The revelations of the NSA surveillance program came on the heels of the Boston Marathon attack. America weighs the links between an alleged terrorist and self-avowed whistleblower.
WASHINGTON - Two young men have become the subject of some fascination for their fellow Americans. In very different ways, they illustrate the dangers threatening the country. One of the men is Dzhokhar Tsarnaev, the terrorist alleged to have killed four people in Boston. The other is Edward Snowden, who revealed publicly the unbelievable degree to which the National Security Agency (NSA) has been monitoring the phone calls and emails of Americans and foreigners alike to prevent exactly the sort of thing Tsarnaev is alleged to have done.
Although unlike in Tsarnaev’s case, Snowden’s involved no violence, his situation is nevertheless bleak. Washington is treating him like an enemy of the state as it is Tsarnaev. But Snowden’s worst fear could well become reality: that his sacrifice was for nothing, that Americans won’t have the courage to change things.
Along with the mood of the country and the current state of its laws, there is the personality of the president that explains the way these cases are unfolding.
Unlike their government, most Americans – independent of their politics - don’t see Snowden as a traitor but rather as a whistleblower who performed a useful act. While left-leaning Americans have always tended to think that the obsession with "national security" was a little suspect, those to the right are also exhibiting a new fascination with libertarian influences. It all adds up to a majority of US citizens who see Snowden as someone who did not want to hurt the country, but serve it.
A cool distance
If he came short of achieving his goal, it is because the NSA’s eavesdropping and spying program was created and run by all three branches of government and on paper at least is legal. This is what accounts for the collective anger about the issue: the government collecting all this data with nobody apparently seeing the need to inform Americans of even the broad outlines of that fact.
The shadow realm that Americans have now discovered makes them uneasy, especially as they are unsure of where it will lead. Many agree that it is a dilemma: on the one side there’s Snowden warning of a loss of freedoms that are part of the country’s most essential values and are espoused with an almost religious fervor. On the other side, the allegations against Tsarnaev: someone able to enjoy such freedoms to their fullest, only to wind up abusing them in the most extreme way imagineable.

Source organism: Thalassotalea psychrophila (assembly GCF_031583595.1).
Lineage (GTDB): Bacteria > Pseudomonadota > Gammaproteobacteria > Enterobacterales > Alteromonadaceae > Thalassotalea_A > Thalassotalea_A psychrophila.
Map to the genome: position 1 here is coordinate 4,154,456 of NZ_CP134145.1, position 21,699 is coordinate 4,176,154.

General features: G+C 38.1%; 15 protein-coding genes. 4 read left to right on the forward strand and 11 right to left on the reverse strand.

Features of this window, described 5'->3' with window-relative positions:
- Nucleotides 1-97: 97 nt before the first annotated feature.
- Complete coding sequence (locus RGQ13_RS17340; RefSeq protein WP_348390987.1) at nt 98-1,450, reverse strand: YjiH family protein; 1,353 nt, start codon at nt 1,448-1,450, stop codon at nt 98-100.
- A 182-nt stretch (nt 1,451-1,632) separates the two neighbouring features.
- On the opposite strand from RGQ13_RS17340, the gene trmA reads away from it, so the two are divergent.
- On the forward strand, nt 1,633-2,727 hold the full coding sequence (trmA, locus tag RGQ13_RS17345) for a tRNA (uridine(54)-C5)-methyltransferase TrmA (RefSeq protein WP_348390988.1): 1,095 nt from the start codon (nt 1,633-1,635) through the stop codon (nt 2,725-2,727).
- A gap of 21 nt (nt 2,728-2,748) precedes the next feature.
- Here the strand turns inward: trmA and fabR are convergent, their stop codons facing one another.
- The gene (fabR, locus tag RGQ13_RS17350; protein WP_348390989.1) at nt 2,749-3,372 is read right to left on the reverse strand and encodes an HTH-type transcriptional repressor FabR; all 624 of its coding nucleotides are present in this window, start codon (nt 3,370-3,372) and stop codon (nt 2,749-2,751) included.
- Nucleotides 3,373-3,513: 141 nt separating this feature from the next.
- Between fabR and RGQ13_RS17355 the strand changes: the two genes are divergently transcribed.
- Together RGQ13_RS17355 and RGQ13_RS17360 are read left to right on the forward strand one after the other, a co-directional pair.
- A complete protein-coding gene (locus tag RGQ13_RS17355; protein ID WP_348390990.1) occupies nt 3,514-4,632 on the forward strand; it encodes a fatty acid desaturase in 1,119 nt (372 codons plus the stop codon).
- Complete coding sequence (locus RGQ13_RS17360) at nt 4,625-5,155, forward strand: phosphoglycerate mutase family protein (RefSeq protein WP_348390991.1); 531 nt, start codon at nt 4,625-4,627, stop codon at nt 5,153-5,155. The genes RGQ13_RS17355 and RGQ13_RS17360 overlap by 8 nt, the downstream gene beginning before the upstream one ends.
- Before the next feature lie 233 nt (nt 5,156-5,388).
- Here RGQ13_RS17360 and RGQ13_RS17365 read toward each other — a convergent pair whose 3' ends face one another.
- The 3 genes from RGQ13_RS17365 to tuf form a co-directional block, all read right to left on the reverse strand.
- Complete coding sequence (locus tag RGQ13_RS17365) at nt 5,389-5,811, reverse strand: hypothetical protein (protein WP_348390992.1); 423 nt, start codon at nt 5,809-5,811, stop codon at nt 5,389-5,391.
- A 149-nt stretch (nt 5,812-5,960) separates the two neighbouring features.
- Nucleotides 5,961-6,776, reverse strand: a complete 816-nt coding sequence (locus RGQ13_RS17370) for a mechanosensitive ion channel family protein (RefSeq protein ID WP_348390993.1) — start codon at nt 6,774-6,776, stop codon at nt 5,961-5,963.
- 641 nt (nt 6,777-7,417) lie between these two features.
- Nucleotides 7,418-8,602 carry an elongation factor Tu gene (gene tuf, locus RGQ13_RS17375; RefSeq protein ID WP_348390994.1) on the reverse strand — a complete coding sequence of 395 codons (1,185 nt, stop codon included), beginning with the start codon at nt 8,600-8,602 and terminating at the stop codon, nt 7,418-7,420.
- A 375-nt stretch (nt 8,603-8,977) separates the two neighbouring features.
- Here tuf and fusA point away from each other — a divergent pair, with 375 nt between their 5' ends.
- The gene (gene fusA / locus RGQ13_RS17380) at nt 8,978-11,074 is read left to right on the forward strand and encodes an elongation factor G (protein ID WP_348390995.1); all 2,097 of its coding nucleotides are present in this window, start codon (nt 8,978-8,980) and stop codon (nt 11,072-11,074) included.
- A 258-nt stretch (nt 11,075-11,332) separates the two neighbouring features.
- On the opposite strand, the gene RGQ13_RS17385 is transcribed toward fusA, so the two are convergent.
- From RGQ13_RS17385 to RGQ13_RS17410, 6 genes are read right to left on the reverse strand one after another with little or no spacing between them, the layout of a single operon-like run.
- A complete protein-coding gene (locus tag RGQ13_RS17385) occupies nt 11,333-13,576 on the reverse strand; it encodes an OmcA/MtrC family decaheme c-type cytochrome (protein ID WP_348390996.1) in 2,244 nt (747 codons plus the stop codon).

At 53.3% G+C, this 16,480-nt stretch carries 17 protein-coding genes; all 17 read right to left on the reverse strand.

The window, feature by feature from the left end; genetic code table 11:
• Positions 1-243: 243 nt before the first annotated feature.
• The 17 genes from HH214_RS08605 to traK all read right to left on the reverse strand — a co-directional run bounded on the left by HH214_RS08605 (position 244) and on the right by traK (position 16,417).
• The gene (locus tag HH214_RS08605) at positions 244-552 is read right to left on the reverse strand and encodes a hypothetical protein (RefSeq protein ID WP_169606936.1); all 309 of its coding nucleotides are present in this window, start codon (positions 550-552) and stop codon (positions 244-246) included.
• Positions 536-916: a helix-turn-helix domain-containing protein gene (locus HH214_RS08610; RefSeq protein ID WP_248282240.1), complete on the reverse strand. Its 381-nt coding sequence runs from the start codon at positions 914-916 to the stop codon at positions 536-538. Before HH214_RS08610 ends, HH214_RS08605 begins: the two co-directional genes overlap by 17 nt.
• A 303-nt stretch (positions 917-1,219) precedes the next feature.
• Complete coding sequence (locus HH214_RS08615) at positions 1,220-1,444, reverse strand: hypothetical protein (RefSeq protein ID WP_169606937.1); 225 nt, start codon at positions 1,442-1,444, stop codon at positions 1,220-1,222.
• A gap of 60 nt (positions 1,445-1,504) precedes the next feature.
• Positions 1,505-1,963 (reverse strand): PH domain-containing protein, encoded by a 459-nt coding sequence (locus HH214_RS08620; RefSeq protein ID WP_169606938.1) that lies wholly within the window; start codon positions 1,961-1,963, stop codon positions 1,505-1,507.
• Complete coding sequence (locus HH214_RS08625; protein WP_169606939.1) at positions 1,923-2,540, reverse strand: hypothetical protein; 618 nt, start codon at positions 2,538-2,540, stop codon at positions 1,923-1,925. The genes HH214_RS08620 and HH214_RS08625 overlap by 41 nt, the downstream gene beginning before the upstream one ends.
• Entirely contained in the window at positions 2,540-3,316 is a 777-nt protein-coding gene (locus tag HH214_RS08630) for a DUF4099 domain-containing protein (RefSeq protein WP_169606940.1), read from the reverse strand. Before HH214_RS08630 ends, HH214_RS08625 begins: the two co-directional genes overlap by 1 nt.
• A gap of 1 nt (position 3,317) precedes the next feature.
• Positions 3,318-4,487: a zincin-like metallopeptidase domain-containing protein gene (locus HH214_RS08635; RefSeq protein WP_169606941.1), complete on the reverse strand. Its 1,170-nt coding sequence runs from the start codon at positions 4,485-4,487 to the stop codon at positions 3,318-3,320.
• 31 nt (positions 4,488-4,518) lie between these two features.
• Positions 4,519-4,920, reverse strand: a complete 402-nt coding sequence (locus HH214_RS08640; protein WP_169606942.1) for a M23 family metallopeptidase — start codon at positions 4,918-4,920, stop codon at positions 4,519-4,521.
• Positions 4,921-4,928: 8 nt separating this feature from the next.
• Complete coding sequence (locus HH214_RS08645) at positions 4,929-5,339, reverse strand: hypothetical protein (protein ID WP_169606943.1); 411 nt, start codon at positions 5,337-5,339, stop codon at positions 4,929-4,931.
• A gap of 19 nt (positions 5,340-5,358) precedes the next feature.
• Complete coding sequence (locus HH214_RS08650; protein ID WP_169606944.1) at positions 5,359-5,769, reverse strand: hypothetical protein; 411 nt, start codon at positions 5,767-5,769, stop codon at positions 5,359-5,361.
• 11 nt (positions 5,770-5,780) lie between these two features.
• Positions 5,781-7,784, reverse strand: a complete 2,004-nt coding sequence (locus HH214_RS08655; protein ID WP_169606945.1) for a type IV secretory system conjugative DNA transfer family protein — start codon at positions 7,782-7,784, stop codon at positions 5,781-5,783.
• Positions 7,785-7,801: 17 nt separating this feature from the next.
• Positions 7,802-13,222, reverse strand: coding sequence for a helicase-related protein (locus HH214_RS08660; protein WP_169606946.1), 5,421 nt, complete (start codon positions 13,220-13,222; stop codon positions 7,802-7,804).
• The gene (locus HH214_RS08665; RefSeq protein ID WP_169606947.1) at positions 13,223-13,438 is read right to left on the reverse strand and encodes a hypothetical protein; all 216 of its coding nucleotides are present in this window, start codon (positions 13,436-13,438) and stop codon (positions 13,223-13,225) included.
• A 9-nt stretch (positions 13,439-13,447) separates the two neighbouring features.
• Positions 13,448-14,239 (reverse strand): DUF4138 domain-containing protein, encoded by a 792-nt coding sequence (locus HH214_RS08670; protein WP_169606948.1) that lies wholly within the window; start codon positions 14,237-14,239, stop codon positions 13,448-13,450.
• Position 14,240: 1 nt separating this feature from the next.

One month after Snowden’s revelations, it looks as America fears Tsarnaev more than it respects Snowden. That may seem strange to Europeans, but 9/11 still exercises a powerful influence in this country. That day’s acts of terror brought deep-seated mistrust of the world to the fore, and the recognition that America is vulnerable. So while the grotesque expansion of the security apparatus is cause for fear and alarm in itself, it at least ensures that one can board a plane with some sense of safety.
President Barack Obama has, as with so many other issues, been keeping a cool observing distance from this one. He smoothes over and cosmeticizes, and leaves a great deal unsaid. There are many reasons for this. First of all, he realizes that the issue will only get bigger the more he talks about it. Secondly he’s sticking rigorously to his priorities - domestic reforms – and reserving his authority to deal with those.
But thirdly: Obama has changed since he’s arrived in office. The media tend to show his old election campaign speeches in which he came out forcefully for citizens’ rights. But Obama is no longer running for election: he’s head of state. And as such his attitude sometimes smacks of elitist arrogance. Recently for example he said it made no difference to him if he called Angela Merkel for information or the NSA spied on Berlin: either way, he was the end-user of said information. By that logic, Americans (and the rest of the world) could simply do away with all constitutional guarantees because Obama is the ultimate, good authority.
It is too early for a balance sheet of the pros and cons of Snowden’s revelations. How the courts deal with the various suits that civil rights activists are filing will also play a role in how his action is ultimately evaluated. But he already can claim to his merit the discovery of an antidote to Washington’s secrecy obsession, and the granting to his fellow Americans the option of informed reflection on the proper balance of freedom and security.